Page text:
In the example below, the Powershell iterates through all subsites (and subsites of subsites) in a site collection or root site. This could be used for disabling a web scoped feature or automating site modification.

First of all, the variables are initiated including the path to the relevant DLLs.

#connection variables and reference DLL
$username = "user@onmicrosoft.com"
$password = "Password123"
$SiteCollectionUrl = "https://tonyishere.sharepoint.com"
Add-Type -Path "c:\Microsoft.SharePoint.Client.dll"

A new object for the client context requires creating, this can be done in a reusable function as shown below.

# Generate ClientContext function so we can reuse
function GetClientContext($SiteCollectionUrl, $username, $password) {
     $securePassword = ConvertTo-SecureString $password -AsPlainText -Force
     $context = New-Object Microsoft.SharePoint.Client.ClientContext($SiteCollectionUrl) 
     $credentials = New-Object Microsoft.SharePoint.Client.SharePointOnlineCredentials($username, $securePassword) 
     $context.Credentials = $credentials
     return $context
}

The following function has a nested call to call itself, this enables it to iterate through subsites of subsites. Without the nested function call, it would only cover a single subsite depth. The function writes the url of the site to the screen but this could be replaced with more complex functionality such as enabling a feature or creating a list item.

# function to loop through subsites
function catchsubsites ($subsiteurl){
	$clientContext = GetClientContext $subsiteurl $username $password
	$rootWeb = $clientContext.Web
	$childWebs = $rootWeb.Webs
	$clientContext.Load($rootWeb)
	$clientContext.Load($childWebs)
	$clientContext.ExecuteQuery()
	#do something on top level site
	write-host $rootWeb.url -ForegroundColor Yellow
	foreach ($childWeb in $childWebs)
	{
		#do something for each subsite
		write-host $childWeb.url -ForegroundColor Yellow
		#see if there are any subsites beneath this and loop all of them too
		catchsubsites $childWeb.url
	}
}

Finally the function is called to kick off the whole process of looping through the site.

#Finally run the function to get it all started!
catchsubsites $SiteCollectionUrl

This example could be refined so that it doesn’t authenticate at every request but it does show how simple it can be to create the complex PowerShell scripts that we are all used to using on SharePoint on-premises in the cloud version of Microsoft’s Office 365 SharePoint Online.

Update: Code updated 01/10/2016, fixed variable in loop and added section to run code for parent site

Create a simple helpdesk in SharePoint

Below is a quick tutorial on how to create a simple helpdesk/support log in SharePoint online (Office 365) or using the on-premises SharePoint 2013 release. It uses out-of-the-box functionality to create a simple system for users to log and track support issues.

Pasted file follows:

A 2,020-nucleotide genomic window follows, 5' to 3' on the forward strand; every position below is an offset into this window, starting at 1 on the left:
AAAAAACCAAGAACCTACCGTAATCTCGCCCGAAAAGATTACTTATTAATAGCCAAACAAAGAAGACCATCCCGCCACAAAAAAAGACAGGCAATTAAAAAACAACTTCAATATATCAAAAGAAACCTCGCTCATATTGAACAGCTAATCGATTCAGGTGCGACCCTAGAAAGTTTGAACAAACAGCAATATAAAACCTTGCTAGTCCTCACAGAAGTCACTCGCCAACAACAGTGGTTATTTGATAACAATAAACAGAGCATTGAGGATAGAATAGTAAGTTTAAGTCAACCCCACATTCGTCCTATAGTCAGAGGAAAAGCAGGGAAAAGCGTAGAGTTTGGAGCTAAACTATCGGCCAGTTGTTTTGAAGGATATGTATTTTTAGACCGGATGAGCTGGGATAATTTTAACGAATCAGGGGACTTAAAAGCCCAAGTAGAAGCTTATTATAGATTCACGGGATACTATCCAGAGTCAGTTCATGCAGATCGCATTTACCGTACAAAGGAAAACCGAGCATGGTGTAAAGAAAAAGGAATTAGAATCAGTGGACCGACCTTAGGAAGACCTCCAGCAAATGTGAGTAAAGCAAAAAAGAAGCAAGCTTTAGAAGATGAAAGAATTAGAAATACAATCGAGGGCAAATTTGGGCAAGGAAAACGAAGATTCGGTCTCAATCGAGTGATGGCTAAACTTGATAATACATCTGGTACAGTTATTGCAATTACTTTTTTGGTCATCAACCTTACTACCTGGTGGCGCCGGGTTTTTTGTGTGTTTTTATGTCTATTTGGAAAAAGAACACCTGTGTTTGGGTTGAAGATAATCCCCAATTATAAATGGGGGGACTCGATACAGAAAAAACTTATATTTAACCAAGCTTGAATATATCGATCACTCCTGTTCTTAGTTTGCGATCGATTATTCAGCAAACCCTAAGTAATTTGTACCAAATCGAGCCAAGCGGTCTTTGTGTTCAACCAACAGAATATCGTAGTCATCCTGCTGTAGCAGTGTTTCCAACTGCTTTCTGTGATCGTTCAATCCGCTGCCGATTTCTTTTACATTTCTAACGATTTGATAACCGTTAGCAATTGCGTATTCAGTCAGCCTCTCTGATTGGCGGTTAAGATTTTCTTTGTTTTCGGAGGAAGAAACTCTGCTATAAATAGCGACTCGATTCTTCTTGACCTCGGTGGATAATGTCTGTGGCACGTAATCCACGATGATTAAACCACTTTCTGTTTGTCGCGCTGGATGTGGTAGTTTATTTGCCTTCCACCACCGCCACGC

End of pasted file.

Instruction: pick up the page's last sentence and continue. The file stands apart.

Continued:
The steps required to create the help desk are:

  • Create a custom list
  • Add additional columns
  • Create list views
  • Create a new item form
  • Set list permissions
  • Configure Alerts
  • Create a notify workflow

Create a custom list
Select “Add an App” from the SharePoint menu

Office 365 menu

Select “Custom List”

SharePoint 2013 App

Give the App a Name

SharePoint 2013 App Custom List
Create additional columns
In the list settings, create some additional columns:

Description (multiple lines of text)*

Status (choice with the options: New, In Progress, Resolution Offered, Closed)*+

Resolution (multiple lines of text)

* Set column as required – force users to enter a value

+ Set default value to “New”

SharePoint App Columns
Create list views
On the list page, select “Create View”

SharePoint 2013 list view

Create a new view based on All Items called “My Open Calls”. This is the default end user view to review their open calls.

Select the following columns:

Title (linked to item)

Status

Created

Uncheck any other columns. Add a filter to show items created by the user and items that do not have the status “Closed”.

Filter 365 list view

Create another view called “My Closed Calls”. Display the following columns:

Title

Status

Filter by the user and items that have the status “Closed”.

Filter SharePoint 2013 View

You may also want to sort these items by newest first to make it easier for the end user to see recently closed items.

Create another view called “All Resolved Calls”. Display the following columns:

Title

Description

Resolution

Created By

Created

This time only add a filter to show items with the status “Closed”.

Filter View

Create another view called “All Open Calls”. Display the following columns:

Title

Description

Status

Resolution

Created

Created By

This time only add a filter to show items without the status “Closed”.

Filter 365

The views “All Open Calls” and “All Resolved Calls” will be used by the resolution team to manage logged issues. The other views will be used by the end user to track their own open issues.

Permission List
At this stage, users with contribute access can add and edit all the logged incidents. This needs to be locked down so users can only edit their own items. To do this, select “Advanced Settings” from the List Settings page.

List Settings

Lock down the Item-level Permissions so that users can only read and edit their own items.

Item Level Permission

Users will Full Control on the list will have access to see and edit all of the items despite the settings above.

Create a new form
Open the site in SharePoint Designer 2013. Using the Site Objects Navigation, find the “Lists and Library” category and select the list.

SharePoint Designer 2013

Create a new Form for the list by selecting “New” in the Forms section.

New Form Advanced Mode

Give the form a new name and select the “New item form” type. Set this as the default form for the selected type.

Form Settings

Right click on the new form and select “Edit in Advanced Mode”

Edit in advanced mode

Locate the table rows in the HTML for the Status and Resolution. Remove these including the start and end tr tag. This will remove the columns from the new form. Save the form, this should now apply to any new items added to the list.

New Form

Set up alerts and workflows
The support team should sign up for alerts on the list so that they are notified when a new issue is added or updated. A simple workflow can be added to the list to notify the end user when their issue has been updated. I will write a blog post on how to do this soon.

Design
Adding icons to a SharePoint page to point directly to the views will make it easier to navigate for the end user and much more attractive to use